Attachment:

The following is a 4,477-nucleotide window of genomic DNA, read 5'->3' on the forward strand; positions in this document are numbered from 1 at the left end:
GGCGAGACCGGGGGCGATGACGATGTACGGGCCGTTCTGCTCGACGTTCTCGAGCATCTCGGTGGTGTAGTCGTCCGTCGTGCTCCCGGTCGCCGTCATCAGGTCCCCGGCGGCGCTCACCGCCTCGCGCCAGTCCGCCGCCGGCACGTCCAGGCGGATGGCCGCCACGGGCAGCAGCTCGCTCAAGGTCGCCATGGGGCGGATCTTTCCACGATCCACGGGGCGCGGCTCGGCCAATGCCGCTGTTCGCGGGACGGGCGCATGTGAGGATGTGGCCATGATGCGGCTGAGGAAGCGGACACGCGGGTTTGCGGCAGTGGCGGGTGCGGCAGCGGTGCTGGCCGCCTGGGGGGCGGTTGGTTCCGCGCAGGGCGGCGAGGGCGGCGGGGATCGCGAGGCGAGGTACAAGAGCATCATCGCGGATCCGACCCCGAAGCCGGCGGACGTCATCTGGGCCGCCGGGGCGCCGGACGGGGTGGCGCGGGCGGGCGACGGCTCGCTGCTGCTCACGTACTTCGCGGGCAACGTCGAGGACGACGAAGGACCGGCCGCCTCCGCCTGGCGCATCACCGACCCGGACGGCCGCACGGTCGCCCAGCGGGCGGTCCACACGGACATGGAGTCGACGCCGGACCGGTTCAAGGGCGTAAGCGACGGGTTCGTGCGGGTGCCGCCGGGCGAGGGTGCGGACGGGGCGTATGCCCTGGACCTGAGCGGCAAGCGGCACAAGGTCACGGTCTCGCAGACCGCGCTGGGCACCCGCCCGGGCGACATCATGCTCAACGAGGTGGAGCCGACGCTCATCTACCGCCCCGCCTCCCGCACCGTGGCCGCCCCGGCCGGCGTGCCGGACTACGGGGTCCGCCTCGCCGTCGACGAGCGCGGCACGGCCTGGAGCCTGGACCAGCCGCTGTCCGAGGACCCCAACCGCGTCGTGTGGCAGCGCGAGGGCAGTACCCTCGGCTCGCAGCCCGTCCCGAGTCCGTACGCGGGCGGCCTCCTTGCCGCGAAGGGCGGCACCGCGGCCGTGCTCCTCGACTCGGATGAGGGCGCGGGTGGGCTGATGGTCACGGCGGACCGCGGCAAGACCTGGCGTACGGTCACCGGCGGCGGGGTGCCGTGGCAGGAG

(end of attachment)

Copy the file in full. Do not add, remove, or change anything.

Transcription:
The following is a 4,477-nucleotide window of genomic DNA, read 5'->3' on the forward strand; positions in this document are numbered from 1 at the left end:
GGCGAGACCGGGGGCGATGACGATGTACGGGCCGTTCTGCTCGACGTTCTCGAGCATCTCGGTGGTGTAGTCGTCCGTCGTGCTCCCGGTCGCCGTCATCAGGTCCCCGGCGGCGCTCACCGCCTCGCGCCAGTCCGCCGCCGGCACGTCCAGGCGGATGGCCGCCACGGGCAGCAGCTCGCTCAAGGTCGCCATGGGGCGGATCTTTCCACGATCCACGGGGCGCGGCTCGGCCAATGCCGCTGTTCGCGGGACGGGCGCATGTGAGGATGTGGCCATGATGCGGCTGAGGAAGCGGACACGCGGGTTTGCGGCAGTGGCGGGTGCGGCAGCGGTGCTGGCCGCCTGGGGGGCGGTTGGTTCCGCGCAGGGCGGCGAGGGCGGCGGGGATCGCGAGGCGAGGTACAAGAGCATCATCGCGGATCCGACCCCGAAGCCGGCGGACGTCATCTGGGCCGCCGGGGCGCCGGACGGGGTGGCGCGGGCGGGCGACGGCTCGCTGCTGCTCACGTACTTCGCGGGCAACGTCGAGGACGACGAAGGACCGGCCGCCTCCGCCTGGCGCATCACCGACCCGGACGGCCGCACGGTCGCCCAGCGGGCGGTCCACACGGACATGGAGTCGACGCCGGACCGGTTCAAGGGCGTAAGCGACGGGTTCGTGCGGGTGCCGCCGGGCGAGGGTGCGGACGGGGCGTATGCCCTGGACCTGAGCGGCAAGCGGCACAAGGTCACGGTCTCGCAGACCGCGCTGGGCACCCGCCCGGGCGACATCATGCTCAACGAGGTGGAGCCGACGCTCATCTACCGCCCCGCCTCCCGCACCGTGGCCGCCCCGGCCGGCGTGCCGGACTACGGGGTCCGCCTCGCCGTCGACGAGCGCGGCACGGCCTGGAGCCTGGACCAGCCGCTGTCCGAGGACCCCAACCGCGTCGTGTGGCAGCGCGAGGGCAGTACCCTCGGCTCGCAGCCCGTCCCGAGTCCGTACGCGGGCGGCCTCCTTGCCGCGAAGGGCGGCACCGCGGCCGTGCTCCTCGACTCGGATGAGGGCGCGGGTGGGCTGATGGTCACGGCGGACCGCGGCAAGACCTGGCGTACGGTCACCGGCGGCGGGGTGCCGTGGCAGGAG